The picture certainly darkens somewhat, but is still bright enough with a luminance of around 185 cd / m² . Overdrive is grayed out when ELMB sync is activated and the strength cannot be adjusted. Although there is a slight afterglow on moving objects, we did not find it particularly disturbing. On the following two pictures you can see very well how the picture changes in terms of motion blur in a positive way.

However, the effect is still achieved by the flickering backlight, which leads to faster fatigue and headaches for many people. Apart from this problem, those who love fast shooter games will be particularly pleased, as the reduced motion blur makes aiming easier.
BTW it's sad that this one has such amount of input lag compared to VG27AQ according to Prad. It having a worse implementation of ELMB-Sync on top of the bad input lag while being more expensive would make it a bad choice to buy.

Last but not least, this is the bonus from Hardware Canucks' VG27AQ review. I don't think those trees or transmission tower are on the middle of the screen.

Image

There's certainly a reviewer inconsistency between Prad, Techspot, Rtings, Hardware Canucks, Chief Blue Buster and that guy called Dmoney405 along with a few other forum members, a noname reviewer or two. At least the two sides are consistent between themselves. Prad, Techspot, Rtings, Hardware Canucks, Chief Blue Buster pretty much agrees on what they see with the tech. On the otherside Dmoney405 and some forum member 708 and another one also agrees on their view on the tech.

I was just trying replace my old monitor with a fast-paced gaming monitor and I didn't want to make a bad purchase by going with something like XG279Q which has too much input lag because I'm too sensitive to input lag. I also hate motion blur and at some point I got particularly interested in the possibility of BFI and sync at the same time. It just happens to be Asus is the only brand that releases monitors which allow users to open a BFI mode and a sync mode at the same time, as of this moment. That's why I'm talking about Asus. The brand is not important and no one here tries to promote the brand.

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Re: Is ELMB-Sync Really That Bad? [Reviewer Consistency? / Model Differences?]

Post by Dmoney405 » 16 Mar 2020, 12:49

permaximum wrote:
16 Mar 2020, 02:37
Permaximum continuing to ramble on and using screenshots with no data behind them
Listen dude we were already warned about making this personal, continuing to do so is childish.

Again stop putting words into Mark's mouth. He said that the ELMB representation that is shown by them seems to be what he has personally witnessed. I AGREE WITH THAT, IN THE MIDDLE OF THE SCREEN IT IS A GOOD TECHNOLOGY AND LOOKS GREAT. I even stated that in my infodump of this tech on my post weeks before you escaped reddit and poisoned these forums with subjective and untested proofs. Then I again stated in it my first response to you. Then I stated it multiple more times in this same topic. I never denied the "ELMB-ON" photos. They look very similar to what I see as well, and I have stated that multiple times. My argument was that >>>>>>>>>>>They are specifically ONLY showing the best part of the screen, INCLUDING the new picture you showed with the cars, which can mislead people to an expectation that is unrealistic<<<<<<<<<<<<< The camera was inches from the screen with that picture taken (you can literally see the PIXELS in the photo proving this) and you see the top of the buildings but that is probably only inches away from the crosshair location. These are 27" monitors that have a vertical viewing area of 13.25 inches. If the butterzone is 1/3 of the screen then you have a 4.41 inch area that will look vastly better than the others. Since the camera is so close you can see the pixes on a 109 PPI screen we know it is not an accurate representation of the entire scene. If we do not see the bezel of the monitor in question then we have nothing to relate the screen capture to. Since in racing games the car you are in control of is essentially a pivoting static image anchored to the very bottom of the screen then "ELMB on" and "ELMB off" would make no difference. (as seen in your supplied picture, both cars have the same level of clarity). This means that the buildings above the car would land smack dab in the middle of the screen! So, once again, you are basing judgement on the best case scenario.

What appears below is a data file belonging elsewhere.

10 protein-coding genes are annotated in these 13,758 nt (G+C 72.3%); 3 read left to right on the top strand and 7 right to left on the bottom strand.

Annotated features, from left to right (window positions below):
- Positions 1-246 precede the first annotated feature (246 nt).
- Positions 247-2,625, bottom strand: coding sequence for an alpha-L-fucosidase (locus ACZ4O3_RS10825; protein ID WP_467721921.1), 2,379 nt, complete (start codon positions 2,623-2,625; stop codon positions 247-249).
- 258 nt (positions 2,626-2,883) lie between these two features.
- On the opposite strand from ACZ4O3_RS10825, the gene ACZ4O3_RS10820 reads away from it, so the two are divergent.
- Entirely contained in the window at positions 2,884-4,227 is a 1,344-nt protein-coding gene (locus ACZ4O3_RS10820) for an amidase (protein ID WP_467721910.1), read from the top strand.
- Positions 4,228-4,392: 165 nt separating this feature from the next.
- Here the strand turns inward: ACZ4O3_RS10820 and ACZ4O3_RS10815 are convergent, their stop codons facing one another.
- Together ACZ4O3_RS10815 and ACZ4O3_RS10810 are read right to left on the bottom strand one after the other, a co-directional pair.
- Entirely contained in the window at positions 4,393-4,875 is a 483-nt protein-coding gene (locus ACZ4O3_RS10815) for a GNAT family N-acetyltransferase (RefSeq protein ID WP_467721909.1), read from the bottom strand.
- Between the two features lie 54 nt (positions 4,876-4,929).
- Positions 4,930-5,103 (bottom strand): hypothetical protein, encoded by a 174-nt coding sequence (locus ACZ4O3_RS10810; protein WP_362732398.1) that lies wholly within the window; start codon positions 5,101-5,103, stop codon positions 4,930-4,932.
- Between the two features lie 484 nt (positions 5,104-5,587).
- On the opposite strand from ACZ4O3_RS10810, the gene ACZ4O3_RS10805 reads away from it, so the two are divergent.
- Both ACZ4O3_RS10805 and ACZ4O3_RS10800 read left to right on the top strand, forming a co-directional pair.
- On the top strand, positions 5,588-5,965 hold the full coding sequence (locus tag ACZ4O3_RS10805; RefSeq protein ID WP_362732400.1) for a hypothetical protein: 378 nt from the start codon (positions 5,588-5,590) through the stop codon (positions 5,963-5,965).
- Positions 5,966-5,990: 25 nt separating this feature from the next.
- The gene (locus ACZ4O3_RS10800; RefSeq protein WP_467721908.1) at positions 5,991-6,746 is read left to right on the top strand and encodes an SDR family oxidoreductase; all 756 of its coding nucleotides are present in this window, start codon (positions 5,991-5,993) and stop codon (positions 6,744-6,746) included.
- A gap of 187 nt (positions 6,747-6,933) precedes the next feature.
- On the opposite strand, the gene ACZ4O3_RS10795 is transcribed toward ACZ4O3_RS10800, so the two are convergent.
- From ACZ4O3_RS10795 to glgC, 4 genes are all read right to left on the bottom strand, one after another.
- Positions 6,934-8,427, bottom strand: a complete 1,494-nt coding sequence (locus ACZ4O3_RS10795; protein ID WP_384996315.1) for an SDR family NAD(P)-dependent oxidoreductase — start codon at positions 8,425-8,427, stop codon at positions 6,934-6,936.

My entire argument has been;

1. We have no data behind the "ELMB-OFF" photos. -What trace free setting if any? -What recording hardware and techniques used? -How fast was the in-game camera panned? -How bright was the screen because lowering the brightness can introduce PWM artifacting on some monitors.

2. We can already tell by the tests that all lanes used for testing were on the GHOSTING test and not the CROSSTALK test. This is a fact, and is easily proved. This is important because the ghosting test only has lanes in the middle of the screen, which just so happens to be the best case scenario with this technology. Yes their pictures match mine in the middle of the screen. If the entire screen looked like the middle we wouldn't be having this conversation in the first place since every single gamer in the world would be forced to use it because it would be an amazing and unbeatable gaming experience. This is NOT the case and there are very real tradeoffs that you need to personally be okay with. Tricking people, intentionally or unintentionally, by only showing the best part is what I am fighting against.